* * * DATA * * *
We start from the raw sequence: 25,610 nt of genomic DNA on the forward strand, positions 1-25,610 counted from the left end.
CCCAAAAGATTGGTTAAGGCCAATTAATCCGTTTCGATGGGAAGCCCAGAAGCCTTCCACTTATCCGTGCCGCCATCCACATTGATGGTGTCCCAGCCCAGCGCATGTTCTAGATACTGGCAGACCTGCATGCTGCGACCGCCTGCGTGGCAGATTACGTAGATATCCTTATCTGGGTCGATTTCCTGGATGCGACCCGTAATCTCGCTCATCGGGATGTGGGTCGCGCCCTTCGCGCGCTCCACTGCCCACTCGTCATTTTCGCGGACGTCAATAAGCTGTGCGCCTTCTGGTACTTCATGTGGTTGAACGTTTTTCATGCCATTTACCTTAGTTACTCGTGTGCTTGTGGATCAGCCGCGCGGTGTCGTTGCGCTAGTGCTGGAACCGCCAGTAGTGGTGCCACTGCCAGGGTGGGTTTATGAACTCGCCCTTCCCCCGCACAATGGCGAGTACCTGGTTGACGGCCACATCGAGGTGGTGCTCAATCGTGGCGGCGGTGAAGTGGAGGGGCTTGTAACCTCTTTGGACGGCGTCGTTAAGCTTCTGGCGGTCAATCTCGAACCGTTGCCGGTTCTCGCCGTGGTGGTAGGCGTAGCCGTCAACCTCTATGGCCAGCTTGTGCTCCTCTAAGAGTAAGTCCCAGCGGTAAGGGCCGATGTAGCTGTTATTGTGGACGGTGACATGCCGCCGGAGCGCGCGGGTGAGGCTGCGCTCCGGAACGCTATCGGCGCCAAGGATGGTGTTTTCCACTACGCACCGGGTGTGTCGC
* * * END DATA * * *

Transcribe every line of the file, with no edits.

We start from the raw sequence: 25,610 nt of genomic DNA on the forward strand, positions 1-25,610 counted from the left end.
CCCAAAAGATTGGTTAAGGCCAATTAATCCGTTTCGATGGGAAGCCCAGAAGCCTTCCACTTATCCGTGCCGCCATCCACATTGATGGTGTCCCAGCCCAGCGCATGTTCTAGATACTGGCAGACCTGCATGCTGCGACCGCCTGCGTGGCAGATTACGTAGATATCCTTATCTGGGTCGATTTCCTGGATGCGACCCGTAATCTCGCTCATCGGGATGTGGGTCGCGCCCTTCGCGCGCTCCACTGCCCACTCGTCATTTTCGCGGACGTCAATAAGCTGTGCGCCTTCTGGTACTTCATGTGGTTGAACGTTTTTCATGCCATTTACCTTAGTTACTCGTGTGCTTGTGGATCAGCCGCGCGGTGTCGTTGCGCTAGTGCTGGAACCGCCAGTAGTGGTGCCACTGCCAGGGTGGGTTTATGAACTCGCCCTTCCCCCGCACAATGGCGAGTACCTGGTTGACGGCCACATCGAGGTGGTGCTCAATCGTGGCGGCGGTGAAGTGGAGGGGCTTGTAACCTCTTTGGACGGCGTCGTTAAGCTTCTGGCGGTCAATCTCGAACCGTTGCCGGTTCTCGCCGTGGTGGTAGGCGTAGCCGTCAACCTCTATGGCCAGCTTGTGCTCCTCTAAGAGTAAGTCCCAGCGGTAAGGGCCGATGTAGCTGTTATTGTGGACGGTGACATGCCGCCGGAGCGCGCGGGTGAGGCTGCGCTCCGGAACGCTATCGGCGCCAAGGATGGTGTTTTCCACTACGCACCGGGTGTGTCGC